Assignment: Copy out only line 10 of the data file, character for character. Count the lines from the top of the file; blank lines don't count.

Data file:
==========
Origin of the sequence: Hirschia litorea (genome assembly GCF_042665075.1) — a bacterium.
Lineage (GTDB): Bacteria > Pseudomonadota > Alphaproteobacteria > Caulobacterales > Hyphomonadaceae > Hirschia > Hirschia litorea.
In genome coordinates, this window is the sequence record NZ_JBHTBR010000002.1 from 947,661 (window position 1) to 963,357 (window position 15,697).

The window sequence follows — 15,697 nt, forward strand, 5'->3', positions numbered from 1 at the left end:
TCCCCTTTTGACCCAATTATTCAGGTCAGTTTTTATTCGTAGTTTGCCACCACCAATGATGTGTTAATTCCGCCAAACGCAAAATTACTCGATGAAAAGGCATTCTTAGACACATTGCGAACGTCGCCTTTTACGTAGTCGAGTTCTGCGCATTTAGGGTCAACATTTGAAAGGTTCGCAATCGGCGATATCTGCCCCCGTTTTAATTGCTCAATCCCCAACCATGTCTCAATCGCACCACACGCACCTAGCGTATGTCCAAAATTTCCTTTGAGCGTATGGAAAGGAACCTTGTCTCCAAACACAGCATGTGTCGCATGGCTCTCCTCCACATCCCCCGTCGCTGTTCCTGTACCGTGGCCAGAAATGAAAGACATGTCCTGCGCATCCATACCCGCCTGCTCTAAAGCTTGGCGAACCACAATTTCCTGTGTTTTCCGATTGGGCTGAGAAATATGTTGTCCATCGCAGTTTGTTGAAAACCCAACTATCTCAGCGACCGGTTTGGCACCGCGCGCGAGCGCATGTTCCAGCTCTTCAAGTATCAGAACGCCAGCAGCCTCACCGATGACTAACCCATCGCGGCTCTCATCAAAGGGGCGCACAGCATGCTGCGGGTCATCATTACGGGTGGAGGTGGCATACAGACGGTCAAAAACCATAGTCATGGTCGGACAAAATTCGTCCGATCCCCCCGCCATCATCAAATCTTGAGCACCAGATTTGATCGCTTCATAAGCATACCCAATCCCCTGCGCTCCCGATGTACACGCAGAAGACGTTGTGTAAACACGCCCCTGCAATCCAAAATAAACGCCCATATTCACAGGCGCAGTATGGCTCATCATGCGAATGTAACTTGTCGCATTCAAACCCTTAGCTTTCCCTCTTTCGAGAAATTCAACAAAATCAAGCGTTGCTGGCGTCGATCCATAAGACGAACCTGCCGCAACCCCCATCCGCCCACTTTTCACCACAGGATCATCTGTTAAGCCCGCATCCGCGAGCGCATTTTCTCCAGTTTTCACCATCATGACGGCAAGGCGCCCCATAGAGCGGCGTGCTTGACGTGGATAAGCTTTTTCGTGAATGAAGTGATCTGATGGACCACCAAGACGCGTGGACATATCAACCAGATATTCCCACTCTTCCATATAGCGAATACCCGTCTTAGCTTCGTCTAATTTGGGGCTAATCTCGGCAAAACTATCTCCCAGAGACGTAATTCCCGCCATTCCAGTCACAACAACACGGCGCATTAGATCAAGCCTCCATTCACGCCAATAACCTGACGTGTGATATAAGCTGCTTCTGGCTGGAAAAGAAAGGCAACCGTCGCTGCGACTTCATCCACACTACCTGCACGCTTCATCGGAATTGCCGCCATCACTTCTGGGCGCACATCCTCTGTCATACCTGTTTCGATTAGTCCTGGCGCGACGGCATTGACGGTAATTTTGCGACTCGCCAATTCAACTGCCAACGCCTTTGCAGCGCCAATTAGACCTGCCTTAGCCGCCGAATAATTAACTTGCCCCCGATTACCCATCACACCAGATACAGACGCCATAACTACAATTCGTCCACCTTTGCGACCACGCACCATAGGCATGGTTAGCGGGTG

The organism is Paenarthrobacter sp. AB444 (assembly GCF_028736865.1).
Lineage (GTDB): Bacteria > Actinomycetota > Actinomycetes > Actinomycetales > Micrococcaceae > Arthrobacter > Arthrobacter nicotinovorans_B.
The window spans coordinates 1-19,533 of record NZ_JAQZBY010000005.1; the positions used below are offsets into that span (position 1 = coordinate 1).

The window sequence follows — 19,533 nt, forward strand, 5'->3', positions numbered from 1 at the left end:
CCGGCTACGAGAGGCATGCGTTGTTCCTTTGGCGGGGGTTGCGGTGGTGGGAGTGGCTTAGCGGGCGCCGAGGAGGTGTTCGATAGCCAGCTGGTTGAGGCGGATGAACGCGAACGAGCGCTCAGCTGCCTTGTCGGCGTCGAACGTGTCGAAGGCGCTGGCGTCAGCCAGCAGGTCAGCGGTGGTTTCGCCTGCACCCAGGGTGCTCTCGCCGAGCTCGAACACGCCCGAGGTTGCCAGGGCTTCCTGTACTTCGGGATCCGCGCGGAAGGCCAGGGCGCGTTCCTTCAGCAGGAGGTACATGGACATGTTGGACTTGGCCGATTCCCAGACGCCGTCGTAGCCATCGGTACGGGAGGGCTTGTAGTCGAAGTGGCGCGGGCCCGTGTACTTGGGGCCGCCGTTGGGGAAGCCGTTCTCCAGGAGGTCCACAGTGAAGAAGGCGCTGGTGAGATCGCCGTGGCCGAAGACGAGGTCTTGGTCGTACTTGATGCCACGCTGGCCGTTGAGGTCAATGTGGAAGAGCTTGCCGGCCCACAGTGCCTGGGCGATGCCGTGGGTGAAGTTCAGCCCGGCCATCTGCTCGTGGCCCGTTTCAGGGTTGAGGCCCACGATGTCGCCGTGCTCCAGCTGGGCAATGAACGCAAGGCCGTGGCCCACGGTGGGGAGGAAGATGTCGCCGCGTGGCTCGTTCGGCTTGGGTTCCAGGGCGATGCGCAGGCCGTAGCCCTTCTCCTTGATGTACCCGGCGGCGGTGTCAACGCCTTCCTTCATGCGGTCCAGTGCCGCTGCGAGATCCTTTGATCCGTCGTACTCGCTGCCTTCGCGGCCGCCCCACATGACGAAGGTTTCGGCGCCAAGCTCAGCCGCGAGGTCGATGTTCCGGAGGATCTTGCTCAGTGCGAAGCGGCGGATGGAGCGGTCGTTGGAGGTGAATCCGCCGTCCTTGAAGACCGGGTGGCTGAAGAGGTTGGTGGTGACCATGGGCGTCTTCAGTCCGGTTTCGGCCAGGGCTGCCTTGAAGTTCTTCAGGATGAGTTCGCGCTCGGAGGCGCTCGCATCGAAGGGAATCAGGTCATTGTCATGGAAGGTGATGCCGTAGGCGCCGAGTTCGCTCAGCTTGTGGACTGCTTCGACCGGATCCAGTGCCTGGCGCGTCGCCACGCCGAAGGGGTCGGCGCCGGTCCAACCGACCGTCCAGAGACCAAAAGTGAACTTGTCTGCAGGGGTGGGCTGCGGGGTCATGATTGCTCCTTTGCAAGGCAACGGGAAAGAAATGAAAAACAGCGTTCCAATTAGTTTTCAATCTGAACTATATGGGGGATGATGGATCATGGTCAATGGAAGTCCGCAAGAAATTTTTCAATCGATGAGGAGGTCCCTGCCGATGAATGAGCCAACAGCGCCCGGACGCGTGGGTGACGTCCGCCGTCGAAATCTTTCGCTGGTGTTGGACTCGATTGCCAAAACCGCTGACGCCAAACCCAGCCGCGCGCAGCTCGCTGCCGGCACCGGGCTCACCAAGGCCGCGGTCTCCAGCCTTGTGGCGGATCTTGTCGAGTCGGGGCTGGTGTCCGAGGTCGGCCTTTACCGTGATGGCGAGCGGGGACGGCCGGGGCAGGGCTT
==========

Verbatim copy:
CCGGCTACGAGAGGCATGCGTTGTTCCTTTGGCGGGGGTTGCGGTGGTGGGAGTGGCTTAGCGGGCGCCGAGGAGGTGTTCGATAGCCAGCTGGTTGAGGCGGATGAACGCGAACGAGCGCTCAGCTGCCTTGTCGGCGTCGAACGTGTCGAAGGCGCTGGCGTCAGCCAGCAGGTCAGCGGTGGTTTCGCCTGCACCCAGGGTGCTCTCGCCGAGCTCGAACACGCCCGAGGTTGCCAGGGCTTCCTGTACTTCGGGATCCGCGCGGAAGGCCAGGGCGCGTTCCTTCAGCAGGAGGTACATGGACATGTTGGACTTGGCCGATTCCCAGACGCCGTCGTAGCCATCGGTACGGGAGGGCTTGTAGTCGAAGTGGCGCGGGCCCGTGTACTTGGGGCCGCCGTTGGGGAAGCCGTTCTCCAGGAGGTCCACAGTGAAGAAGGCGCTGGTGAGATCGCCGTGGCCGAAGACGAGGTCTTGGTCGTACTTGATGCCACGCTGGCCGTTGAGGTCAATGTGGAAGAGCTTGCCGGCCCACAGTGCCTGGGCGATGCCGTGGGTGAAGTTCAGCCCGGCCATCTGCTCGTGGCCCGTTTCAGGGTTGAGGCCCACGATGTCGCCGTGCTCCAGCTGGGCAATGAACGCAAGGCCGTGGCCCACGGTGGGGAGGAAGATGTCGCCGCGTGGCTCGTTCGGCTTGGGTTCCAGGGCGATGCGCAGGCCGTAGCCCTTCTCCTTGATGTACCCGGCGGCGGTGTCAACGCCTTCCTTCATGCGGTCCAGTGCCGCTGCGAGATCCTTTGATCCGTCGTACTCGCTGCCTTCGCGGCCGCCCCACATGACGAAGGTTTCGGCGCCAAGCTCAGCCGCGAGGTCGATGTTCCGGAGGATCTTGCTCAGTGCGAAGCGGCGGATGGAGCGGTCGTTGGAGGTGAATCCGCCGTCCTTGAAGACCGGGTGGCTGAAGAGGTTGGTGGTGACCATGGGCGTCTTCAGTCCGGTTTCGGCCAGGGCTGCCTTGAAGTTCTTCAGGATGAGTTCGCGCTCGGAGGCGCTCGCATCGAAGGGAATCAGGTCATTGTCATGGAAGGTGATGCCGTAGGCGCCGAGTTCGCTCAGCTTGTGGACTGCTTCGACCGGATCCAGTGCCTGGCGCGTCGCCACGCCGAAGGGGTCGGCGCCGGTCCAACCGACCGTCCAGAGACCAAAAGTGAACTTGTCTGCAGGGGTGGGCTGCGGGGTCATGATTGCTCCTTTGCAAGGCAACGGGAAAGAAATGAAAAACAGCGTTCCAATTAGTTTTCAATCTGAACTATATGGGGGATGATGGATCATGGTCAATGGAAGTCCGCAAGAAATTTTTCAATCGATGAGGAGGTCCCTGCCGATGAATGAGCCAACAGCGCCCGGACGCGTGGGTGACGTCCGCCGTCGAAATCTTTCGCTGGTGTTGGACTCGATTGCCAAAACCGCTGACGCCAAACCCAGCCGCGCGCAGCTCGCTGCCGGCACCGGGCTCACCAAGGCCGCGGTCTCCAGCCTTGTGGCGGATCTTGTCGAGTCGGGGCTGGTGTCCGAGGTCGGCCTTTACCGTGATGGCGAGCGGGGACGGCCGGGGCAGGGCTT